A federal circuit court of appeals decision recognized important limits on the ability of malpractice insurers to use prior-knowledge exclusions to shield themselves from covering many claims. The U.S Court of Appeals for the Fifth Circuit declined to enforce the plain language of an exclusion that would have barred coverage of almost any malpractice claim.
As written, the broad exclusion made the policyholder's retroactive coverage "illusory and facially absurd," the court's opinion found. The decision limited the ability of insurers to alter the terms of policy through contractual provisions. Yet the case also underscored the need for a law firm to contact insurance providers when indications of a potential claim arises.
According to John Mumford, Richmond, VA, cochair of the ABA Section of Litigation's Insurance Coverage Litigation Committee, "prior-knowledge coverage disputes are very fact intensive. The issue courts grapple with is whether there was some objective indication to the attorney or firm of a potential claim. This court essentially took the position that not every bad outcome in litigation rises to the level of notice of a potential claim, but that something more is required."
Typical Discovery Dispute Spins Out-of-Control Resulting in Sanctions
The malpractice claim arose after the trial court entered "death penalty" discovery sanctions against the law firm's client, Dish Network, in a suit brought by Russian Media Group (RMG). After the firm failed to respond to discovery requests, a magistrate judge issued so-called "death penalty sanctions" that precluded Dish from contesting the claims against it or challenging the damages award. RMG's damages could have been as much as $25 million.
The insurer repeatedly asked the law firm whether it, or any of its attorneys, knew of any circumstances that could give rise to a malpractice claim. Each time the firm responded no. The firm's attorney whose conduct led to the death penalty sanctions did not communicate about the matter to others in the firm. He resigned soon after the firm learned about the sanctions.
The law firm then notified its insurer, One Beacon Insurance Company. Dish offered to settle its malpractice suit against the law firm for the firm's policy limit, but One Beacon believed the policy did not cover the claim. It rescinded its policy based on the prior-knowledge exclusion in the policy.
One Beacon had issued a claims-made policy for the years 2006–2007, which the law firm had renewed for 2007–2008. The policy was retroactive to 1995 and covered any claim made against the law firm during the policy period. Yet the policy excluded any claim for wrongful acts that occurred before the insurer issued the policy if the firm had a reasonable basis to believe it had committed a "wrongful act." The policy defined "wrongful act" to include any "actual or alleged act, error, omission, or breach of duty arising out of the rendering or the failure to render professional legal services."
The trial court rejected One Beacon's argument and found that whether there was a reasonable basis to foresee a claim against the firm was a jury question. Finding for the law firm, the trial court then reduced the jury's award to $5 million.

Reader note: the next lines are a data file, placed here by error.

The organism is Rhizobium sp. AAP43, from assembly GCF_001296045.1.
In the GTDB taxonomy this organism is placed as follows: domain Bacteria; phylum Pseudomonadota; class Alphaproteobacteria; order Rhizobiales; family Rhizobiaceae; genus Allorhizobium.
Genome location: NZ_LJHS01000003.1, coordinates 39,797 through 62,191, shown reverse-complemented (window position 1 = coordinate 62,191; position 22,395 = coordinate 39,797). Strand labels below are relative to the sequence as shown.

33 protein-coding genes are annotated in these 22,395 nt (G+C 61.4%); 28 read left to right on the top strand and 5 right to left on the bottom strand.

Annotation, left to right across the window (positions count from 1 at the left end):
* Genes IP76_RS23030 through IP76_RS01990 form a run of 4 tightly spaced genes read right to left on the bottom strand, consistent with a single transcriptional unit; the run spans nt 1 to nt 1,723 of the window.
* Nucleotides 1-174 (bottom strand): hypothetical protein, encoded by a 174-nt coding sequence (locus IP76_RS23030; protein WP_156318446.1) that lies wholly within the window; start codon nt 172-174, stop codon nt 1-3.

Broad Insurance Exclusion Makes Coverage Illusory
First, the Fifth Circuit had to decide whether to apply the plain language of the policy's prior-knowledge exclusion. The appellate court dismissed this argument, finding the policy's definition of a wrongful act would cover anything an attorney does, "wrongful or not." The court insisted the wrongful act be "likely to lead to a malpractice claim." By excluding from coverage any act by an attorney, One Beacon had attempted to avoid insuring against even unforeseeable malpractice claims.
After that issue, the court's analysis was fact specific. The court emphasized that before entry of the death penalty sanctions there was no warning this was more than a standard discovery dispute. All parties agreed that had the firm's former attorney complied with the order at any time before the court entered sanctions, the firm could have avoided significant sanctions.
Takeaways for Policyholders and Insureds
For policyholders, the Fifth Circuit's decision underscores the importance of establishing effective oversight of attorneys and good communication within the firm.
Yet insurers can also take heart from the decision. As Mumford pointed out, "The court didn't say that just because the prior-knowledge exclusion was overly broad the insurer loses. Instead, the court made an effort to give effect to the intent of the exclusion but held that the evidence did not support the application of the exclusion under the facts before the court."
Dylan C. Black, Birmingham, AL, cochair of the ABA Section of Litigation's Professional Liability Litigation Committee explained, "There are lessons for both insured attorneys and malpractice insurers here. The facts underlying the malpractice claim show what can happen when lawyers don't communicate 'bad news' to the client, or even to other lawyers in their firm. But the case also shows that an insurer won't necessarily be able to deny coverage based on an overly broad definition of an exclusion."
Stephen Carr is a contributing editor for Litigation News.
Keywords: insurance, malpractice, prior-knowledge, claims-made
- One Beacon Ins. Co. v. T. Wade Welch & Assocs., 841 F.3d 669 (5th Cir. 2016).
- L.D. Simmon II, "Fifth Circuit Narrowly Construes Prior Knowledge Exclusion in Claims-Made Policy and Affirms Bad Faith Verdict," Lexology.org (Nov. 30, 2016).
- Todd C. Scott, "Attorney Malpractice Insurance: Who's Got Your Back," 31 GP Solo 38 (Jan./Feb. 2014).
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